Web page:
Title:
Breast scanning system
Kind Code:
A1


Abstract:
A breast scanning system configured to scan a breast of a patient includes a table configured to receive the patient thereon. The table has an aperture formed therein configured to receive the breast of the patient pendant therethrough and positionable over and into a bath configured to contain a medium. An armature is movably disposable in the bath. The armature carries transducer arrays that are disposable in the bath, and configured to transmit and receive acoustic and/or ultrasound signals. A manual control is operatively coupled to the armature to manually move the armature and thus the transducer arrays within the bath.



Inventors:
Johnson, Steven A. (Salt Lake City, UT, US)
Berggren, Michael J. (Salt Lake City, UT, US)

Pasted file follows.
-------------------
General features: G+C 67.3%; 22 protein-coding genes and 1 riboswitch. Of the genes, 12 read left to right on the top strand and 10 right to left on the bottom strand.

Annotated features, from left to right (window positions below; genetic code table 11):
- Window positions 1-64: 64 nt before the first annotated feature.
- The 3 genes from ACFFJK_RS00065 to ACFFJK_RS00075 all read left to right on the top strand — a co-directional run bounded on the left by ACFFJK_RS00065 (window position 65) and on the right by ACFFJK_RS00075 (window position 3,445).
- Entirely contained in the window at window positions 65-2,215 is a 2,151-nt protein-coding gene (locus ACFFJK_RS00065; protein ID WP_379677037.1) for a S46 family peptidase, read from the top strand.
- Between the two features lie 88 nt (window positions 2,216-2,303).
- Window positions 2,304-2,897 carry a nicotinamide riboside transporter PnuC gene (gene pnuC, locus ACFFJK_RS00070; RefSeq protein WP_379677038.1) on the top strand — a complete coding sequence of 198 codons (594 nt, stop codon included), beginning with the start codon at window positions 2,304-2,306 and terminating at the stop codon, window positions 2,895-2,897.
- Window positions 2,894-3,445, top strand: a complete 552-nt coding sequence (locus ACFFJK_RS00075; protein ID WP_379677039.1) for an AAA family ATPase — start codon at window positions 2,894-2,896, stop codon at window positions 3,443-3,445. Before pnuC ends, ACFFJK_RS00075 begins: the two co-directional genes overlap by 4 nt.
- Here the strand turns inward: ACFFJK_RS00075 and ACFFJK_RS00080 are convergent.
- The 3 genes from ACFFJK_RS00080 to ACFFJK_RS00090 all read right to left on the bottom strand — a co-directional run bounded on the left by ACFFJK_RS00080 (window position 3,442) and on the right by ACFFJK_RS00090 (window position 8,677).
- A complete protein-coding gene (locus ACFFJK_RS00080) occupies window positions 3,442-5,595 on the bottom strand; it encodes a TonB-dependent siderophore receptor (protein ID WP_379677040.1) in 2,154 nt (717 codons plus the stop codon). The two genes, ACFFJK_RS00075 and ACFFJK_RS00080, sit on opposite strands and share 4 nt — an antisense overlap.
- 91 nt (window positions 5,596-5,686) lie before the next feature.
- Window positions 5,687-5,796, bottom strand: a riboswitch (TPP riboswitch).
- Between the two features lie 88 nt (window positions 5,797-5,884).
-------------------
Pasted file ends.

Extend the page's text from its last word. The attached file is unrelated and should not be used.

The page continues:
Borup, David T. (Salt Lake City, UT, US)
Hanover, Barry K. (Salt Lake City, UT, US)
Wiskin, James W. (Salt Lake City, UT, US)
Pattee, Jeff (Salt Lake City, UT, US)
Application Number:
12/152631
Publication Date:
12/25/2008
Filing Date:
05/14/2008
Primary Class:
International Classes:
A61B8/00
View Patent Images:



Primary Examiner:
CATTUNGAL, SANJAY
Attorney, Agent or Firm:
THORPE NORTH & WESTERN, LLP. (P.O. Box 1219, SANDY, UT, 84091-1219, US)
Claims:
What is claimed is:

1. A breast scanning system configured to scan a breast of a patient, comprising: a) a transmitter array configured to transmit acoustic signals through the breast; b) a receiver array positioned to receive acoustic signals from the transmitter array to obtain transmission attenuation data; and c) a reflection array disposed laterally between the transmitter array and the receiver array, and configured to transmit acoustic signals through the breast and receive reflected acoustic signals from the breast to obtain reflection data from the breast.

2. A system in accordance with claim 1, further comprising: an acoustic absorber disposed opposite the reflection array to absorb acoustic signals from the reflection array.

3. A system in accordance with claim 1, further comprising: means for combining transmission speed of sound and/or attenuation data from the receiver array and reflection data from the reflection array into an image of the breast of the patient.